6 steps to help manage continence issues in Dementia sufferers.

6 steps to help manage continence issues in Dementia sufferers.

Managing Incontinence for Those Suffering from Dementia
There are several different types of Dementia and each individual suffering from this disease may have varying types and levels of continence dysfunction. Here at Abena, we've put together 6 steps to help manage continence issues in Dementia suffers.


It is vital to establish an accurate continence assessment. This will identify what type of incontinence the individual is suffering from and initiate an appropriate treatment plan. Patients who have dementia may also have a continence issue that is not related to their dementia but simply to another disease or part of the ageing process. 


As part of the continence assessment, an accurate fluid input/output chart should be obtained. From this chart, a Healthcare Professional will be able to advise whether the patient’s fluid intake is adequate for their body weight. They will also be able to interpret the urinary output by noting what time a patient empties their bladder which may help to determine any pattern to their output. From this, a Healthcare Professional will introduce an individual toileting programme.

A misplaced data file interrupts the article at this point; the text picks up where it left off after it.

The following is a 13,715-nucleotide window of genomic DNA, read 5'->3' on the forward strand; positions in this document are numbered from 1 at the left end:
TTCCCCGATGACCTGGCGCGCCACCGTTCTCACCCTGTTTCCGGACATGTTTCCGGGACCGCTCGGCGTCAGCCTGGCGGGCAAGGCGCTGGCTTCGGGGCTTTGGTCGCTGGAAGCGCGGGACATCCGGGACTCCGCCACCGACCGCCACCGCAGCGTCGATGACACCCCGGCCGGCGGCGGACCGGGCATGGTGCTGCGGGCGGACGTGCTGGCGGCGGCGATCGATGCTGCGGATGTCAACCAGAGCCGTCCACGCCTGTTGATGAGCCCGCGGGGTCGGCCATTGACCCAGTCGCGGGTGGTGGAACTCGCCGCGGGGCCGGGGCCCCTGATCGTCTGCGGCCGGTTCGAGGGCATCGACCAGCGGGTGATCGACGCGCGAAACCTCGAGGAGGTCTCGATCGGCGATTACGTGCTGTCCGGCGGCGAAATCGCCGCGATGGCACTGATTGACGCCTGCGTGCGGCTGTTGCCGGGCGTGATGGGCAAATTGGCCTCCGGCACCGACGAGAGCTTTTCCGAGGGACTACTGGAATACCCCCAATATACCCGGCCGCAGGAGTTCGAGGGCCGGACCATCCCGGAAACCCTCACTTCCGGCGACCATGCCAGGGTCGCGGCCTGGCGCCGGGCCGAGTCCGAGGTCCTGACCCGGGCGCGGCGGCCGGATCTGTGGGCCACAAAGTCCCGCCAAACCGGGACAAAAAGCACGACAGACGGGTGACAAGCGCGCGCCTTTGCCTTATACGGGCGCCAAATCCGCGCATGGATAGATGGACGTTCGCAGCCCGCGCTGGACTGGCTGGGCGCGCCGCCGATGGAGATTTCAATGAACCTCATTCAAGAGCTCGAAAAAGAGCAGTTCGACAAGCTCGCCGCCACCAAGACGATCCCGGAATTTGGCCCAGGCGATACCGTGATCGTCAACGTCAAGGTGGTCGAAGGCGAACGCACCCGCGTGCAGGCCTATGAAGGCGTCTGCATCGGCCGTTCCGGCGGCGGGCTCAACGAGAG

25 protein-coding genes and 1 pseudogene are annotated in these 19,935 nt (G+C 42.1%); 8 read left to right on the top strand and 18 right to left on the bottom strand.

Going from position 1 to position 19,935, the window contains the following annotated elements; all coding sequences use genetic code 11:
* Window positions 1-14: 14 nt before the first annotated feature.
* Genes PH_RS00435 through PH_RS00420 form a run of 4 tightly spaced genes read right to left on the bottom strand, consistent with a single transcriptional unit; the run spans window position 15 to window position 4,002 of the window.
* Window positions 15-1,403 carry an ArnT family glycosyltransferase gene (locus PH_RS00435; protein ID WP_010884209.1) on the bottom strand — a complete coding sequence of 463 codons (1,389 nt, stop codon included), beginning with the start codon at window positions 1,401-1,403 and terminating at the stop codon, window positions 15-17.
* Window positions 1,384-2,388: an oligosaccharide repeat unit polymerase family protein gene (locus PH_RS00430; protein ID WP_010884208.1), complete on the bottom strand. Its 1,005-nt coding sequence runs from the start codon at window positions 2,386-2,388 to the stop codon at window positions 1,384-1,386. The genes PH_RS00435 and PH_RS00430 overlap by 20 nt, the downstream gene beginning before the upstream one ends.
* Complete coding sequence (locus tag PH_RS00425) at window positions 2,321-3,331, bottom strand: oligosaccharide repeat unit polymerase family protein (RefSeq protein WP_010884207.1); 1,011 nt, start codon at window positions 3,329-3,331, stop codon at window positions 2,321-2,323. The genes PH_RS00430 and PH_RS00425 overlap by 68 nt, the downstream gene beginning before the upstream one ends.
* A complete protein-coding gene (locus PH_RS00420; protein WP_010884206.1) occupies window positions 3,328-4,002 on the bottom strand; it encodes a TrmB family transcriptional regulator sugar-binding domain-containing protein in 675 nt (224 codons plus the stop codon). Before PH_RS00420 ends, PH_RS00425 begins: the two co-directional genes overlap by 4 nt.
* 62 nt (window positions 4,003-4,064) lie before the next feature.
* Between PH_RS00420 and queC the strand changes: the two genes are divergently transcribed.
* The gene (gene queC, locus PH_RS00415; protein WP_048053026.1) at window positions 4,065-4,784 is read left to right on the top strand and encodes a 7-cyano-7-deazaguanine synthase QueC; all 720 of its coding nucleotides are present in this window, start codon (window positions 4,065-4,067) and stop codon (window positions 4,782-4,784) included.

It is normal to empty your bladder every 3-4 hours and to go to the toilet 4 – 7 times within a 24 hour period, however, people with dementia can pass urine more often than normal. Also, check what type of fluid they are drinking as consuming drinks with caffeine can cause urgency and irritate the bladder. 



People with dementia can find it difficult to remember where the toilet is, so a picture of a toilet on the toilet doors, as opposed to a written word e.g. toilet or ladies can be useful to help the individual remember where the toilet is. 


Having a brightly coloured toilet seat in a contrast colour to the bathroom suite or floor is preferable so the patient can easily identify the actual toilet. 


As well as having an individual toileting programme, it is advisable to look for signs that the patient needs or is looking for a toilet. They may appear anxious or be fidgeting with clothing or have a change in facial expressions. If there is a specific sign this should be documented in the patient's notes so all care staff are aware that this could mean they are looking for a toilet. 


To aid a patient’s independence and dignity it is important they are wearing appropriate clothing, for example, no buttons or complicated zips or clips. If necessary clothing can be adapted. 

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